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   Brian Wesbury
Chief Economist
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   Bob Stein
Deputy Chief Economist
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  No More Plow Horse
Posted Under: Bullish • GDP • Monday Morning Outlook

We've called the slow, plodding economic recovery from mid-2009 through early 2017 a Plow Horse.  It wasn't a thoroughbred, but it wasn't going to keel over and die either.  Growth trudged along at a sluggish – but steady - 2.1% average annual rate.

Thanks to improved policy out of Washington, the Plow Horse has picked up its gait.  Under new management, real GDP grew at a 3.1% annualized rate in the second quarter of 2017 and 3.2% in the third quarter.  There were two straight quarters of 3%+ growth in 2013 and 2014, but then growth petered out.  Now, it looks like Q4 clocked in at a 3.3% annual rate, which would make it the first time we've had three straight quarters of 3%+ growth since 2004-5.

Some say a government shutdown would make it tough to get another 3% quarter to start 2018, but we disagree. Yes, some "nonessential" government workers might pull back on their spending temporarily, but there's no historical link between government shutdowns and economic growth. 

The economy grew at a 2.8% annual rate in late 1995 and early 1996 during the two quarters that include the prolonged standoff under President Clinton.  That's essentially no different than the 2.7% pace the economy grew in the year before the shutdowns.  The last time we had a prolonged standoff was in late 2013, under President Obama.  The economy grew at a 4% rate that quarter, one of the fastest of his presidency.      

Right now, taxes are falling, regulations are being reduced, and monetary policy remains loose.  With these tailwinds, the acceleration of growth in 2017 should continue into 2018.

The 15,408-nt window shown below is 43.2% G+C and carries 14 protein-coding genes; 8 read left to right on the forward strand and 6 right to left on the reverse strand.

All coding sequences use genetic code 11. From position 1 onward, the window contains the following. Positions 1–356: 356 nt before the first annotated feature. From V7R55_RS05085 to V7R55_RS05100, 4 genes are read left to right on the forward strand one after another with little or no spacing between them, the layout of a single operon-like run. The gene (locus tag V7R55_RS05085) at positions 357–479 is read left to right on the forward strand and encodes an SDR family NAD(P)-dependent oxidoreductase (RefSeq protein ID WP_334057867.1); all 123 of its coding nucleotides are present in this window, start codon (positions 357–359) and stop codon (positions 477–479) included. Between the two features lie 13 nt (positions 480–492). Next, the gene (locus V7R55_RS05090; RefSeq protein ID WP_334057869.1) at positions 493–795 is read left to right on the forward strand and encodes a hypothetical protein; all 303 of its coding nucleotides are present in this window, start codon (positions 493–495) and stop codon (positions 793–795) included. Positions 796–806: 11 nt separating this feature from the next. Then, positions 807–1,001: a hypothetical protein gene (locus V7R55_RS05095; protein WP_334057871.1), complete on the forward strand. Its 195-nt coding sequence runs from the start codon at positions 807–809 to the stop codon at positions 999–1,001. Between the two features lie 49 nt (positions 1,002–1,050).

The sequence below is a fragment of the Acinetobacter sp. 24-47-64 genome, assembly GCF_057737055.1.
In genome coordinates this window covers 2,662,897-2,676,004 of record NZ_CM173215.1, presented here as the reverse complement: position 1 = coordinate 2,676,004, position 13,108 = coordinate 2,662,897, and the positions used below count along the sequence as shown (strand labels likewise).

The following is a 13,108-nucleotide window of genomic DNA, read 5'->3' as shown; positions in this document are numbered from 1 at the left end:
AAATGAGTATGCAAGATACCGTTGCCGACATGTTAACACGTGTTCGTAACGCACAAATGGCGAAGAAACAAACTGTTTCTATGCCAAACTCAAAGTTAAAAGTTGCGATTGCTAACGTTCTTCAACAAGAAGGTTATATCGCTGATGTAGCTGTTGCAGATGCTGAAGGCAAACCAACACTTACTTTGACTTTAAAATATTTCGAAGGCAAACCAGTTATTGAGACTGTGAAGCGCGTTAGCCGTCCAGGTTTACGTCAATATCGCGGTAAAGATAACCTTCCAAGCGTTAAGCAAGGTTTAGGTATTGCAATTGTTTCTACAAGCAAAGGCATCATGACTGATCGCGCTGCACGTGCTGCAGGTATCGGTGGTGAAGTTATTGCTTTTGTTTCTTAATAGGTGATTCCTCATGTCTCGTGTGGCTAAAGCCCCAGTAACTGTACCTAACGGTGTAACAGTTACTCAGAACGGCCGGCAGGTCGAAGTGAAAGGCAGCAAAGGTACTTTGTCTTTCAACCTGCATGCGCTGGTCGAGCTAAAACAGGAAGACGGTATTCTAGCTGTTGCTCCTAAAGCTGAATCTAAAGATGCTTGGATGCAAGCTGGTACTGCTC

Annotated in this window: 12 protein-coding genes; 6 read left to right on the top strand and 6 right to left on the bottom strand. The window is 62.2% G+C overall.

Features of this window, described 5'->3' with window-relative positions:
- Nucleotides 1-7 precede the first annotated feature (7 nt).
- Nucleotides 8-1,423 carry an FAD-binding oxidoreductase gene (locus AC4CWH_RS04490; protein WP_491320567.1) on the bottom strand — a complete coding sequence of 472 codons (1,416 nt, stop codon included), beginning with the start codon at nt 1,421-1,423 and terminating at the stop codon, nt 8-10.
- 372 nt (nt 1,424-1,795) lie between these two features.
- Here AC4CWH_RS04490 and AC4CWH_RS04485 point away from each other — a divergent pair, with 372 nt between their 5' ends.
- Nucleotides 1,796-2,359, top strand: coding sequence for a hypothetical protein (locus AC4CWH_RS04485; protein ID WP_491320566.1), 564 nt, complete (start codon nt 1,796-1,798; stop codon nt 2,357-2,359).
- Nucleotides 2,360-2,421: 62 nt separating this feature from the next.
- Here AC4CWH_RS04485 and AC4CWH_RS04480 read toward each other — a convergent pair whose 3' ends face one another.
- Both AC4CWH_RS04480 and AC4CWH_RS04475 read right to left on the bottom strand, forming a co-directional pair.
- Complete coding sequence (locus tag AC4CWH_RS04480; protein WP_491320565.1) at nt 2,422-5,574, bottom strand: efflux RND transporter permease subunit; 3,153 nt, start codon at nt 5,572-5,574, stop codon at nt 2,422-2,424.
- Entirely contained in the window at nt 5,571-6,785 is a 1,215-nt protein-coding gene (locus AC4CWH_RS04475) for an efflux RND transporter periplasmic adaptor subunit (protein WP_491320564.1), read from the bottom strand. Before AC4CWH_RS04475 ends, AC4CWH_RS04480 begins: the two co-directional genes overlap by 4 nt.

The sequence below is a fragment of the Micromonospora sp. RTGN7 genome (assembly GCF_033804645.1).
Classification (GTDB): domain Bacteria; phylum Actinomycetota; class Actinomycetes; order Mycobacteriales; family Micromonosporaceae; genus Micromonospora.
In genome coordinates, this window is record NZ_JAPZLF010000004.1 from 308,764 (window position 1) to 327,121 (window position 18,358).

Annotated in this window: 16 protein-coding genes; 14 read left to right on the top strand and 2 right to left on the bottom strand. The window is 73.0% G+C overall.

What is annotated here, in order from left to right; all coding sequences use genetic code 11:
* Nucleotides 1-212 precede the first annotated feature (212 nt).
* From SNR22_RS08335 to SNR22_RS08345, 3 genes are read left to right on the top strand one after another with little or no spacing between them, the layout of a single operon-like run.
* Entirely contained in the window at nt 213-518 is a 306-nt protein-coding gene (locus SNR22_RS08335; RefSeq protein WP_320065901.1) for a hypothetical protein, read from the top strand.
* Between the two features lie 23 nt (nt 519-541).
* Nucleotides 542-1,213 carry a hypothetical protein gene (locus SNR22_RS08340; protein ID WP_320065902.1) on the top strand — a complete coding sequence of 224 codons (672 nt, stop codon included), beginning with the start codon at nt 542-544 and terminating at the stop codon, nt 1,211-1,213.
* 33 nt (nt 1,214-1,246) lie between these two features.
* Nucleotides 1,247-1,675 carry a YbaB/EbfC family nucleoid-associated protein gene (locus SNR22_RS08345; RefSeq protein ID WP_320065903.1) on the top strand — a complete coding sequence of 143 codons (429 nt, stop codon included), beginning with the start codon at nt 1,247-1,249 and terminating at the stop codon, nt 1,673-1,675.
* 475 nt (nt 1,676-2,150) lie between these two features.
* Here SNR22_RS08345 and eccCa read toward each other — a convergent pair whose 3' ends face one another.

Here's how we get to 3.3% for Q4.

Consumption:  Automakers reported car and light truck sales rose at a 16.4% annual rate in Q4, in part due to a surge after Hurricanes Harvey and Irma.  "Real" (inflation-adjusted) retail sales outside the auto sector grew at a 6.6% rate, and growth in services was moderate.  Our models suggest  real personal consumption of goods and services, combined, grew at a 3.9% annual rate in Q4, contributing 2.7 points to the real GDP growth rate (3.9 times the consumption share of GDP, which is 69%, equals 2.7).

Business Investment:  Looks like another quarter of solid growth, with investment in equipment growing at about a 16% annual rate, and investment in intellectual property growing at a trend rate of 5%, but with commercial construction unchanged.  Combined, it looks like business investment grew at an 8.8% rate, which should add 1.1 points to real GDP growth.  (8.8 times the 13% business investment share of GDP equals 1.1).

Home Building:  Given the major storms in Q3, we expected a larger pickup in home building than was realized in the fourth quarter.  But it still grew at about a 2.6% annual rate in Q4, which would add 0.1 points to the real GDP growth rate.  (2.6 times the home building share of GDP, which is 4%, equals 0.1).

Government:  Both military spending and public construction projects were way up in the quarter, suggesting real government purchases up at a 2.7% annual rate in Q4, which would add 0.5 points to the real GDP growth rate.  (2.7 times the government purchase share of GDP, which is 17%, equals 0.5).

Trade:  At this point, we only have trade data through November.  Based on what we've seen so far, it looks like net exports should subtract 1.2 points from the real GDP growth rate in Q4.  

Inventories:  We have even less information on inventories than we do on trade, but what we have so far suggests companies stocked shelves and showrooms at a slightly faster rate in Q4, which should add 0.1 points to the real GDP growth rate.

Some more reports on inventories and trade due this week could change our forecast slightly, assuming a shutdown doesn't interfere with the data schedule.  But, for now, we get an estimate of 3.3%.  The US economy is confirming the optimism behind the stock market rally.

Brian S. Wesbury - Chief Economist
Robert Stein, CFA – Deputy Chief Economist

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Posted on Monday, January 22, 2018 @ 10:53 AM • Post Link Print this post Printer Friendly

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